🔑 Key Findings:
- Having a ‘thick skin’ may be hiding the health impact of a tough childhood
- Minority children who are resilient still had significant health issues
- Kids as young as 10 can show signs of wear and tear
URBANA, Ill. — Children who excel at school and display good behavior despite difficult circumstances or a disadvantaged background often receive praise for their “thick skin” and resilience. However, a new study finds that rising above adversity may still lead to health problems among minority youths. Scientists at the University of Illinois Urbana-Champaign have uncovered evidence of a clear health toll among outwardly resilient children from disadvantaged backgrounds. This includes higher risk of inflammation, immune cell aging, metabolic disorders, and chronic disease.
“In the past decade, researchers have observed a phenomenon termed ‘skin-deep resilience.’ Historically, youth from disadvantaged backgrounds who ‘beat the odds’ were assumed to have universally positive outcomes. They are achieving academically, avoiding problematic behaviors, and scoring well on psychological measures,” explains lead author Allen Barton, an assistant professor in the Department of Human Development and Family Studies.
“Outwardly these youth are seen as resilient, but these emerging ‘skin-deep resilience’ findings suggest this success may come at a cost to their physical health,” adds Barton, who is also an Illinois Extension specialist in the College of Agricultural, Consumer and Environmental Sciences (ACES) at U. of I, in a media release.
Skin-deep resilience is especially prevalent in samples of racial and ethnic minority youth. Importantly, these individuals are more likely to deal with various stressors such as discrimination, disadvantaged neighborhoods, and socioeconomic risk.
Prior efforts to explore this skin-deep resilience phenomenon have uncovered evidence of an unhealthy toll among resilient young adults from disadvantaged backgrounds. For this study, however, Prof. Barton and his colleagues wondered if physiological changes could perhaps be detected in high-striving minority youth at even younger ages (early adolescence).
“For 10-year-olds, trying to find indicators of wear and tear in the body can be challenging because youth at this age generally are not manifesting any clinical or subclinical symptoms yet,” the researcher says. “Given that, in the current study, we examined whether accelerated puberty development could be one physiological change that might serve as an indicator of the skin-deep resilience pattern. Prior research has suggested that stressful conditions can result in earlier onset of puberty, as well as faster progression.”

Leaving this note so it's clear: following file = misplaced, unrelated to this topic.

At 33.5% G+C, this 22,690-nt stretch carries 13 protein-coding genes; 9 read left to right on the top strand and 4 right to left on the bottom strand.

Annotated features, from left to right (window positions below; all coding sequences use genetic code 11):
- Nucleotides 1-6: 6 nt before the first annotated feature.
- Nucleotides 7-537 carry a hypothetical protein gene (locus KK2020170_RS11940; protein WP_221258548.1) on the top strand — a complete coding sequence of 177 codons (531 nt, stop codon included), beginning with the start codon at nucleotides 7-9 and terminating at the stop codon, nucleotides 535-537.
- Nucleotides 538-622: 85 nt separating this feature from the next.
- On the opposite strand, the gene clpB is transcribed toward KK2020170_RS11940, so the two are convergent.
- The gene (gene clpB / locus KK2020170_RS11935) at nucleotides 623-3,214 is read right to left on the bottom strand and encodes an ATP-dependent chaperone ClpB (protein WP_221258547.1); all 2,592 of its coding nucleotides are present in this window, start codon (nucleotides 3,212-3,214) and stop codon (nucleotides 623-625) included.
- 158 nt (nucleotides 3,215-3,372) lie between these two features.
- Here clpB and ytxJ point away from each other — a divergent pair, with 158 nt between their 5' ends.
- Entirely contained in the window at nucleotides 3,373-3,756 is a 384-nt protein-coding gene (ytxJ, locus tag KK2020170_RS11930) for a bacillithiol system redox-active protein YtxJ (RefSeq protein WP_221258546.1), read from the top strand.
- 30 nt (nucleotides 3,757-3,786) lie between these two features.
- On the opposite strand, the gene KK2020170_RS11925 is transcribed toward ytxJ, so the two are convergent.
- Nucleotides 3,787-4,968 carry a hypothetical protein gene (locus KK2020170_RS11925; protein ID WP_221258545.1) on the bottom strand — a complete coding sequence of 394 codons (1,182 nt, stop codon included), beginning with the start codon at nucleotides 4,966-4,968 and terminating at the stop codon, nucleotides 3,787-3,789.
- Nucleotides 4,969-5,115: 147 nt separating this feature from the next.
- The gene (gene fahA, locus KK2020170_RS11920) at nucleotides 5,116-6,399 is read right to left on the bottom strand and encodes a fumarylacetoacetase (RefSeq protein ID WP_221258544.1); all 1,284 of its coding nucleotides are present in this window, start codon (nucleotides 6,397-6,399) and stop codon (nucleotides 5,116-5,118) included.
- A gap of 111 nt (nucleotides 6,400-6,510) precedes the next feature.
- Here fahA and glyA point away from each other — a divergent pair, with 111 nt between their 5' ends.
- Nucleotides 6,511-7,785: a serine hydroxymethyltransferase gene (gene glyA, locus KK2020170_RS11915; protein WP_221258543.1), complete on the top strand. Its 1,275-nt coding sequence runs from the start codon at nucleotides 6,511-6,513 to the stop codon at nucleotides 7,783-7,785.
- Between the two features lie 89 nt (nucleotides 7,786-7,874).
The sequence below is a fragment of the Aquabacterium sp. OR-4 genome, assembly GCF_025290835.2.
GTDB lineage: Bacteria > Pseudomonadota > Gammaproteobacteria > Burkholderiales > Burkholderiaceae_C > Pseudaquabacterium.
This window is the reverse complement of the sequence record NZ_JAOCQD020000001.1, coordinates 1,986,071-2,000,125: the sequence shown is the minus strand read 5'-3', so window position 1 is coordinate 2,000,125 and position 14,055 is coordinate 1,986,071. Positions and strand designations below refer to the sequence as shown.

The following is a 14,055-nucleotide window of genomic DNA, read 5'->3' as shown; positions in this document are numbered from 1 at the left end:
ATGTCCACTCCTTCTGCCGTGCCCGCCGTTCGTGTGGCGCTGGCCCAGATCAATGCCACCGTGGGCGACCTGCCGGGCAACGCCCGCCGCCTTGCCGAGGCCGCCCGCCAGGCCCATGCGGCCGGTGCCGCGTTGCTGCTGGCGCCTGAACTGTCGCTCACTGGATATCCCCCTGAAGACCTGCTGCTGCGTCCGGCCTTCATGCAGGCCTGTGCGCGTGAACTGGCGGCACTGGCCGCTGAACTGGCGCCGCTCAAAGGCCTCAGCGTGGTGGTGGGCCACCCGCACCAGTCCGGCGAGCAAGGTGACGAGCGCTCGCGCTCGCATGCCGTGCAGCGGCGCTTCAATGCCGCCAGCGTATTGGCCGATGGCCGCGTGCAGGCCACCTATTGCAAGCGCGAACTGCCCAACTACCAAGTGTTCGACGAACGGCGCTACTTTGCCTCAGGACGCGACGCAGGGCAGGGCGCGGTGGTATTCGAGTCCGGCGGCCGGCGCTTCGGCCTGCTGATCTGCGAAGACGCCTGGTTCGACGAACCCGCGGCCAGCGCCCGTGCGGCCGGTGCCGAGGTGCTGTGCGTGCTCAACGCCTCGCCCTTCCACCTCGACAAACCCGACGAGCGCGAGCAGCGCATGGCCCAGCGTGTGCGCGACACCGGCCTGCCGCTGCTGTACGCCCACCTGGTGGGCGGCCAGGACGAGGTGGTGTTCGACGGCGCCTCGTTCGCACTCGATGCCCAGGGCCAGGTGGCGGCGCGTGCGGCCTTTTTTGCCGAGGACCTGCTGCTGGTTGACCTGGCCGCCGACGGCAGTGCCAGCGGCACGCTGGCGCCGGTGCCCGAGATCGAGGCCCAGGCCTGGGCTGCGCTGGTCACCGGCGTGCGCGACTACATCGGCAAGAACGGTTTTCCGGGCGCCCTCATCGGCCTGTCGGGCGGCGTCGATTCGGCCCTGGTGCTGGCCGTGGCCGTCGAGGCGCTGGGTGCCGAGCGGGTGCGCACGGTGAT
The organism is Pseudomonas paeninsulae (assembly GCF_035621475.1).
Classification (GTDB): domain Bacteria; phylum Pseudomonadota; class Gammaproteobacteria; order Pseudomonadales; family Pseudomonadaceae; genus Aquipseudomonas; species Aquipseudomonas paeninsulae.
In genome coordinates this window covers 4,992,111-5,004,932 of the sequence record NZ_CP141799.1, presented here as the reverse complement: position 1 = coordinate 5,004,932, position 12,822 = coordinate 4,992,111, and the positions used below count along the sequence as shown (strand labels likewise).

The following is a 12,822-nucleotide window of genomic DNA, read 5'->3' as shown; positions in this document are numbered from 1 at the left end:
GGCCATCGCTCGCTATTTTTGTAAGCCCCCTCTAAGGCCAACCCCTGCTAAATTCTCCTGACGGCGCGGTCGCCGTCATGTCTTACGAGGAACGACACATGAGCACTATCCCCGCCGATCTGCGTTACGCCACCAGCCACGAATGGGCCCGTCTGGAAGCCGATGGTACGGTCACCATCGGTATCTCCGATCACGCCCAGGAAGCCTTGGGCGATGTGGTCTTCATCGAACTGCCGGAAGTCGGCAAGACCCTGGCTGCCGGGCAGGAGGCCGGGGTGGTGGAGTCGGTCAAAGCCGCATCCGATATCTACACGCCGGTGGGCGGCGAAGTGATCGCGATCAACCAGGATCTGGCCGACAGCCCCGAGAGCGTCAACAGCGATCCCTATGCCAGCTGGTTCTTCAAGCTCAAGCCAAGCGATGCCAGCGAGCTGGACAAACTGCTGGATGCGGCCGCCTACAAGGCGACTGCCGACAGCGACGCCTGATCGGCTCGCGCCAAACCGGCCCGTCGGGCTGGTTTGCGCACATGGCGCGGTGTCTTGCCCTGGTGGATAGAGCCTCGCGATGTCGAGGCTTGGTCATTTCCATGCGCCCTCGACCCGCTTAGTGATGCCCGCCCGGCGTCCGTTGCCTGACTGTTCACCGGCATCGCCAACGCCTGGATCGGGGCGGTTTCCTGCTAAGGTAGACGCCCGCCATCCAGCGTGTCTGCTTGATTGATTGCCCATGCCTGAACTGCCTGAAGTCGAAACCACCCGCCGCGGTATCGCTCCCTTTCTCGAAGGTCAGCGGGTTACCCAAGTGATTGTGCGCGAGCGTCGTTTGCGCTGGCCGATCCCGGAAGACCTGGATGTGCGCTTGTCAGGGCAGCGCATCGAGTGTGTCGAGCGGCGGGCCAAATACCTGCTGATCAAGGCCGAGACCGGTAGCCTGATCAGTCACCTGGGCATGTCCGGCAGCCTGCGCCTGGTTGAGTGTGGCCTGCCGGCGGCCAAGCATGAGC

The researchers used data from the Adolescent Brain Cognitive Development study, a large-scale project conducted by the National Institutes of Health, to conduct this project. In all, that dataset included 11,000 kids and their parents hailing from 21 locations across the United States. Researchers analyzed baseline data collected from nine and 10-year-olds, in addition to further follow-up assessments held one year later. Ultimately, they used a sample of 7,712 participants (66% White, 13.4% Black, and 20.6% Hispanic) for this study.
As predicted, high executive functioning (cognitive processes related to planning, problem-solving, and goal direction) seen in a child at baseline displayed a link with positive outward adjustment such as fewer conduct problems and rule-breaking behaviors one year later among Black or Hispanic youths. However, for ethnic and racial minority youth living in more disadvantaged neighborhoods, high executive functioning was also associated with accelerated pubertal development.
This same trend did not hold true for White youths. Study authors theorize this suggests additional stressors unique to ethnic and racial minority youth are more likely to result in a higher susceptibility to worsened physiological outcomes.
“Our findings lend support to the skin-deep resilience hypothesis for minority youth at this developmental stage. Early adolescents with high executive function that were residing in disadvantaged neighborhoods seemed to be doing really well with indices of behavioral adjustment over time, but their regulated efforts may be taking a toll on their body,” Prof. Barton explains.
In conclusion, researchers stress these findings are ultimately preliminary. The team needs more evidence regarding the physiological consequences of striving to be resilient, especially from a young age.
“We need to think about the importance of promoting resilience at multiple levels. Particularly for youth from disadvantaged backgrounds, things like self-regulation and striving are typically encouraged and prioritized because of their associations with positive psychological and behavioral outcomes. However, such striving can also operate as a double-edged sword that exacts a physiological toll on youth,” Prof. Barton concludes. “We need to ensure these youth have individual, family, and community sources of support that allow them to be resilient above and beneath the skin.”
The study is published in the Journal of Youth and Adolescence.
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